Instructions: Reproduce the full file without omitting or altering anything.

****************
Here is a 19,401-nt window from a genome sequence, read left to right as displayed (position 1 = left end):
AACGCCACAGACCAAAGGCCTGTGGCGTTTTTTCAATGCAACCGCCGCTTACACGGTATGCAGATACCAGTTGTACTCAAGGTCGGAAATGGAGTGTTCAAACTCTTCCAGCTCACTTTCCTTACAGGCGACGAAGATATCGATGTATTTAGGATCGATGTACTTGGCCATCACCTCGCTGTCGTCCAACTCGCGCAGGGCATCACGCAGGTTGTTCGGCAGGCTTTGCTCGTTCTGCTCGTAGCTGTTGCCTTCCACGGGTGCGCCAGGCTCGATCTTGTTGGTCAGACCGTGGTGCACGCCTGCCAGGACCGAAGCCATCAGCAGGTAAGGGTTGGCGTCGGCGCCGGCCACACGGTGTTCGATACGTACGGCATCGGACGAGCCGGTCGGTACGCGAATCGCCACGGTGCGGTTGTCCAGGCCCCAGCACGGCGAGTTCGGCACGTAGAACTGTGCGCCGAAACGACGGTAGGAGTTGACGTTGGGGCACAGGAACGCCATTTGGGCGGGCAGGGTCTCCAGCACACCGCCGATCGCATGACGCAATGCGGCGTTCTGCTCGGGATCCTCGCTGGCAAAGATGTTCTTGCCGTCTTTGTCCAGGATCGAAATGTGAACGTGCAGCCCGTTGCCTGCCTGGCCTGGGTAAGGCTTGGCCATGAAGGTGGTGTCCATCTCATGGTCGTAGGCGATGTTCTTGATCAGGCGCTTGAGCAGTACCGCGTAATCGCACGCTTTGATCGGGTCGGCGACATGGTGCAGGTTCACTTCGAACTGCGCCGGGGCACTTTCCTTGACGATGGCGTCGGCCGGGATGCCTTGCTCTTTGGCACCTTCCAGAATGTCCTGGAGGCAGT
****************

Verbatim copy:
Here is a 19,401-nt window from a genome sequence, read left to right as displayed (position 1 = left end):
AACGCCACAGACCAAAGGCCTGTGGCGTTTTTTCAATGCAACCGCCGCTTACACGGTATGCAGATACCAGTTGTACTCAAGGTCGGAAATGGAGTGTTCAAACTCTTCCAGCTCACTTTCCTTACAGGCGACGAAGATATCGATGTATTTAGGATCGATGTACTTGGCCATCACCTCGCTGTCGTCCAACTCGCGCAGGGCATCACGCAGGTTGTTCGGCAGGCTTTGCTCGTTCTGCTCGTAGCTGTTGCCTTCCACGGGTGCGCCAGGCTCGATCTTGTTGGTCAGACCGTGGTGCACGCCTGCCAGGACCGAAGCCATCAGCAGGTAAGGGTTGGCGTCGGCGCCGGCCACACGGTGTTCGATACGTACGGCATCGGACGAGCCGGTCGGTACGCGAATCGCCACGGTGCGGTTGTCCAGGCCCCAGCACGGCGAGTTCGGCACGTAGAACTGTGCGCCGAAACGACGGTAGGAGTTGACGTTGGGGCACAGGAACGCCATTTGGGCGGGCAGGGTCTCCAGCACACCGCCGATCGCATGACGCAATGCGGCGTTCTGCTCGGGATCCTCGCTGGCAAAGATGTTCTTGCCGTCTTTGTCCAGGATCGAAATGTGAACGTGCAGCCCGTTGCCTGCCTGGCCTGGGTAAGGCTTGGCCATGAAGGTGGTGTCCATCTCATGGTCGTAGGCGATGTTCTTGATCAGGCGCTTGAGCAGTACCGCGTAATCGCACGCTTTGATCGGGTCGGCGACATGGTGCAGGTTCACTTCGAACTGCGCCGGGGCACTTTCCTTGACGATGGCGTCGGCCGGGATGCCTTGCTCTTTGGCACCTTCCAGAATGTCCTGGAGGCAGT